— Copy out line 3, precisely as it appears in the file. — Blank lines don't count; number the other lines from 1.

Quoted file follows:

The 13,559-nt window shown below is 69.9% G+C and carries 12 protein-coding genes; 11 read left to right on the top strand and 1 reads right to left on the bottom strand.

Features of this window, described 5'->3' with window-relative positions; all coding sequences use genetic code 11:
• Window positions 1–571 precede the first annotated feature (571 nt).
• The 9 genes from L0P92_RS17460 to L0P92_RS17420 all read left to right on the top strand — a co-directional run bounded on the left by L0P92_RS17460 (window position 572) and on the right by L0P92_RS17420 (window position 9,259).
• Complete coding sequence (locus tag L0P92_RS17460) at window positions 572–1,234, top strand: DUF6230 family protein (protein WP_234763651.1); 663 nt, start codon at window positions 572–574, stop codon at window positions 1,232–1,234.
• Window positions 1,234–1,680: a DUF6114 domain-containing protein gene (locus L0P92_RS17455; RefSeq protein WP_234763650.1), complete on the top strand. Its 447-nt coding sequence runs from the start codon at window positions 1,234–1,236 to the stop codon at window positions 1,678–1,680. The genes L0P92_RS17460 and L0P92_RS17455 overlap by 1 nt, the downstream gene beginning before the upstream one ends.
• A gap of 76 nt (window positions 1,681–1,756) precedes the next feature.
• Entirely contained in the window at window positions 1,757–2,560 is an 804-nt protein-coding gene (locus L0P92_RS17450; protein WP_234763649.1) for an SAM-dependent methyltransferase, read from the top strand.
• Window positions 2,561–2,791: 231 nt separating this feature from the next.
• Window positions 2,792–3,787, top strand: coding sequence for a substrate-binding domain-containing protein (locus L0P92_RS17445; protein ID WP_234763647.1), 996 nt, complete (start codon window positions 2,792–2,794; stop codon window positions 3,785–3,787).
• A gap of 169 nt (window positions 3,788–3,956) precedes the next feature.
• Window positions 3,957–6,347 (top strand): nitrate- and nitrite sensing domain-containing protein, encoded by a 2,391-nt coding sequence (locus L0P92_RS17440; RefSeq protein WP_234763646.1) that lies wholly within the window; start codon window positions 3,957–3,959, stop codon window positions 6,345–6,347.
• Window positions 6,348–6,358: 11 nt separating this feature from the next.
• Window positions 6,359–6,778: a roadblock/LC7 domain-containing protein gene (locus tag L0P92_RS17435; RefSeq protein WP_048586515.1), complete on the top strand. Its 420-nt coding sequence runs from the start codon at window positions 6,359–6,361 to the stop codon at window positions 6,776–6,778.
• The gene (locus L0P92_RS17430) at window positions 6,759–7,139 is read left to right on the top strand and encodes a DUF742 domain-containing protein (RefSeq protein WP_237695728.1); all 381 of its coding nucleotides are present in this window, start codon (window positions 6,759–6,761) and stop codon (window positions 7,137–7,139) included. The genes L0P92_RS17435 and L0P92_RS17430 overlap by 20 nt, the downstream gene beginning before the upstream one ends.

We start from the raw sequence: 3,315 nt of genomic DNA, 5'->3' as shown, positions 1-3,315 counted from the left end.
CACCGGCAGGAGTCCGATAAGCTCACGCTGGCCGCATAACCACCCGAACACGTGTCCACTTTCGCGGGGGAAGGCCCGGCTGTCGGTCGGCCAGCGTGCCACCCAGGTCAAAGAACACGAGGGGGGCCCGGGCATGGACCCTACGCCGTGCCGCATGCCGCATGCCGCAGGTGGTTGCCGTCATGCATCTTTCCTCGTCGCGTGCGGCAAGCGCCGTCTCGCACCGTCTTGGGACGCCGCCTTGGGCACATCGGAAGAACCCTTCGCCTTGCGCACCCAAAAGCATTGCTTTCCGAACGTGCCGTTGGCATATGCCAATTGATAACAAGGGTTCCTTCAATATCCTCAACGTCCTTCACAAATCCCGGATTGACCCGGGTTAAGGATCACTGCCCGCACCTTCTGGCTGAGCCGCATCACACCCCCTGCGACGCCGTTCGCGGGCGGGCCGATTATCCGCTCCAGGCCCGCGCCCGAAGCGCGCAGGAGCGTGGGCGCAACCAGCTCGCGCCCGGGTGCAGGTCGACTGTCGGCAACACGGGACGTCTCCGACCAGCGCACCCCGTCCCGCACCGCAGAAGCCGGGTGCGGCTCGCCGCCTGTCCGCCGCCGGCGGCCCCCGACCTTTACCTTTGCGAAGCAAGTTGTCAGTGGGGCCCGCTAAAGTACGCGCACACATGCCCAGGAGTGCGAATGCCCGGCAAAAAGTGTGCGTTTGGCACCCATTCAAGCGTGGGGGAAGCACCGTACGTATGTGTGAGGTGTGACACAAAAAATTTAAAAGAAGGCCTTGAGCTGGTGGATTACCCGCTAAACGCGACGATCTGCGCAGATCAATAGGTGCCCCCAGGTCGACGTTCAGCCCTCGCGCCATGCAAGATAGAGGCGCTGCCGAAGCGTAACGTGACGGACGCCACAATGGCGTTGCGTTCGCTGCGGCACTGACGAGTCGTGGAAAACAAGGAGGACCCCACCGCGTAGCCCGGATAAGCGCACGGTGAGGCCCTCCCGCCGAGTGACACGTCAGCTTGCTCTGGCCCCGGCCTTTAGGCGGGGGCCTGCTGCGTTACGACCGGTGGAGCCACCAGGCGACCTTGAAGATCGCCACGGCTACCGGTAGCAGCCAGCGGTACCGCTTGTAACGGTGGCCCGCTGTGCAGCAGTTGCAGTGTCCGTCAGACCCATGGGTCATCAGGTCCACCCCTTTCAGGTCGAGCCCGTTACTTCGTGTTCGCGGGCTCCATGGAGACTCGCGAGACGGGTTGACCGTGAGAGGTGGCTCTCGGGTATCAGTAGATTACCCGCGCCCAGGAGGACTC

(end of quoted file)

• Window positions 1–571 precede the first annotated feature (571 nt).